JERUSALEM, Israel - For years a concrete wall has kept Palestinian bullets out of a south Jerusalem neighborhood. Now the security barrier that has protected Israeli Jews from Palestinian gunfire is being torn down.
During the second Intifada (armed Palestinian uprising) from 2000 to 2004, Fatah-affiliated Tanzim militiamen commandeered homes in the predominantly Arab Christian village of Beit Jala to allow their snipers to have better locations in order to shoot at the Israelis living across the valley.
In 2002, two years into the Intifada, the Israel Defense Forces destroyed much of the terror infrastructure in the PA-controlled city of Jenin during Operation Defensive Shield. The operation helped reduce the terrorist activities overall, which in turn diminished attacks on Gilo from Beit Jala.
"The current situation where we have an open dialogue with the Palestinian Security Forces enables us to remove these elements today because of a reduced threat of direct fire against the Israeli neighborhood of Gilo," said Maj. Peter Lerner of IDF.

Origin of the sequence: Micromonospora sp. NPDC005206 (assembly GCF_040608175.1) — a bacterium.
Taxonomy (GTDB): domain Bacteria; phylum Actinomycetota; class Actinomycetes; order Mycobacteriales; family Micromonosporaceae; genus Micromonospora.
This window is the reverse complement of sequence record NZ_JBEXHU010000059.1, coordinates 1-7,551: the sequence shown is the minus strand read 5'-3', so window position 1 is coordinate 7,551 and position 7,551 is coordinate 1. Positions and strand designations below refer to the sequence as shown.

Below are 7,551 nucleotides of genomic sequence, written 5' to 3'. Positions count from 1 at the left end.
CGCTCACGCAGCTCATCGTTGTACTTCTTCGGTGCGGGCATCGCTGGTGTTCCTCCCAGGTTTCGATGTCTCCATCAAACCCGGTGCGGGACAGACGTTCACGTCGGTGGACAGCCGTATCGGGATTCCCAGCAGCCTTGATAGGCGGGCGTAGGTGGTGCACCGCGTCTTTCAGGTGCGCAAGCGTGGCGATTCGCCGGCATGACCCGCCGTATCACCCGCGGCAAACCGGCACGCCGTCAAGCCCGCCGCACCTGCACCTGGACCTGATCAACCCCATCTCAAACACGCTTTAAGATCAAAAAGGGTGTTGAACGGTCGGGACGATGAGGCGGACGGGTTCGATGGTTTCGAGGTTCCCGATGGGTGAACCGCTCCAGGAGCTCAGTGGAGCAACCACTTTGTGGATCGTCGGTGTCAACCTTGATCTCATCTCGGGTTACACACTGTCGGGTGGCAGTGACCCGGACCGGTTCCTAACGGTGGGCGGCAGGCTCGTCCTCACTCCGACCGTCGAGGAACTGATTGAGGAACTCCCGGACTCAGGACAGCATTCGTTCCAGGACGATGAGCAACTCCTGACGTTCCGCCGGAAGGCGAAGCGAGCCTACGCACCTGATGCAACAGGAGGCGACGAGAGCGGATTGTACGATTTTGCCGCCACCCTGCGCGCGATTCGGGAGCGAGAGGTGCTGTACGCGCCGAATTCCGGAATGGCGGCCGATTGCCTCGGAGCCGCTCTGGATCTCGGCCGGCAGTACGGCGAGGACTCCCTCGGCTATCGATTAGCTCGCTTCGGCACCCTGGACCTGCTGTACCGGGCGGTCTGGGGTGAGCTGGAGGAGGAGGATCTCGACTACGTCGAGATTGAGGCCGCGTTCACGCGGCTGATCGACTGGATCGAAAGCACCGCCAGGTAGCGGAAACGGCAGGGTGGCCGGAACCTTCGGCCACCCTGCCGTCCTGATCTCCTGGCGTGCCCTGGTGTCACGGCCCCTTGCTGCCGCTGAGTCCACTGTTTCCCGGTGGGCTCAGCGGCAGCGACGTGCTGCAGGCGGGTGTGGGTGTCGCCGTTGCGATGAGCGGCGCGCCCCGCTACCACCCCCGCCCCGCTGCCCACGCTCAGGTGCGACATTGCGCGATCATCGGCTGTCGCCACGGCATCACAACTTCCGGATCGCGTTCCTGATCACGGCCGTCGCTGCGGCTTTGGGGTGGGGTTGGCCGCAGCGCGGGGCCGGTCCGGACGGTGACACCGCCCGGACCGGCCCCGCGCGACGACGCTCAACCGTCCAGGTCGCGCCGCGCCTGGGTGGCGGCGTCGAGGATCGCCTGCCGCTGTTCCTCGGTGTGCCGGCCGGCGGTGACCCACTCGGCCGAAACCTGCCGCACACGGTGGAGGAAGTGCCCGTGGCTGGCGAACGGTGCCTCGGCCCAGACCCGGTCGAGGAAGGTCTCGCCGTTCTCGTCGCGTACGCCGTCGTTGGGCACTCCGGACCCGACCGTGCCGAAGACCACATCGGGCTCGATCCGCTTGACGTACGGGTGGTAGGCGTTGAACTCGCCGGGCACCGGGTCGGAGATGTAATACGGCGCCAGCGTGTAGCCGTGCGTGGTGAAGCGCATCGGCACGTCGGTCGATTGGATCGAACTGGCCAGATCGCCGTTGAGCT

Not everyone is convinced the timing is right to remove the protective barrier.
"We had security when the wall was up," said one Gilo resident. "Now only God knows."
Before Operation Defensive Shield, Gilo residents dodged random sniper fire in their apartments and on the street.
The government installed bulletproof glass in windows facing the valley and constructed the barrier to protect the neighborhood.
Residents painted murals on the barrier depicting normal life free of sniper fire.
Some of Gilo's streets will be closed during the dismantling of the wall, which is expected to take approximately two weeks.